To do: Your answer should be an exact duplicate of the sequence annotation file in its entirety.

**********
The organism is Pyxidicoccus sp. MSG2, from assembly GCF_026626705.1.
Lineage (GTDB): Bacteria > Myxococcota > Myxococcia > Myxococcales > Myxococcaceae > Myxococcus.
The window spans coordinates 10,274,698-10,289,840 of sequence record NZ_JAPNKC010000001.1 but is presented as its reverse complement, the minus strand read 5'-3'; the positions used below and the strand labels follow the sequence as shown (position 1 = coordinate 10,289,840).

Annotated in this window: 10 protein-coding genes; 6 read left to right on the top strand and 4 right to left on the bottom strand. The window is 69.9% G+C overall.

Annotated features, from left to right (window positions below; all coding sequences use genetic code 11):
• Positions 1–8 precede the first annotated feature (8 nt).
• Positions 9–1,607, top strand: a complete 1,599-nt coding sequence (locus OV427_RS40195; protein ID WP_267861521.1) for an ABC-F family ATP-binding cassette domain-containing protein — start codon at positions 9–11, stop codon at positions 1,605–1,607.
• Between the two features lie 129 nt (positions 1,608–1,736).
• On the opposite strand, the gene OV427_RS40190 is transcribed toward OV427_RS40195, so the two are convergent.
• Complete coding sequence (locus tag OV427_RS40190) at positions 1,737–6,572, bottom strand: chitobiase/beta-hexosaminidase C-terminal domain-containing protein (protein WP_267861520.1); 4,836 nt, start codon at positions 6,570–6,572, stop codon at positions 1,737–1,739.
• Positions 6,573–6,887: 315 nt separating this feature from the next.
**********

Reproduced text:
The organism is Pyxidicoccus sp. MSG2, from assembly GCF_026626705.1.
Lineage (GTDB): Bacteria > Myxococcota > Myxococcia > Myxococcales > Myxococcaceae > Myxococcus.
The window spans coordinates 10,274,698-10,289,840 of sequence record NZ_JAPNKC010000001.1 but is presented as its reverse complement, the minus strand read 5'-3'; the positions used below and the strand labels follow the sequence as shown (position 1 = coordinate 10,289,840).

Annotated in this window: 10 protein-coding genes; 6 read left to right on the top strand and 4 right to left on the bottom strand. The window is 69.9% G+C overall.

Annotated features, from left to right (window positions below; all coding sequences use genetic code 11):
• Positions 1–8 precede the first annotated feature (8 nt).
• Positions 9–1,607, top strand: a complete 1,599-nt coding sequence (locus OV427_RS40195; protein ID WP_267861521.1) for an ABC-F family ATP-binding cassette domain-containing protein — start codon at positions 9–11, stop codon at positions 1,605–1,607.
• Between the two features lie 129 nt (positions 1,608–1,736).
• On the opposite strand, the gene OV427_RS40190 is transcribed toward OV427_RS40195, so the two are convergent.
• Complete coding sequence (locus tag OV427_RS40190) at positions 1,737–6,572, bottom strand: chitobiase/beta-hexosaminidase C-terminal domain-containing protein (protein WP_267861520.1); 4,836 nt, start codon at positions 6,570–6,572, stop codon at positions 1,737–1,739.
• Positions 6,573–6,887: 315 nt separating this feature from the next.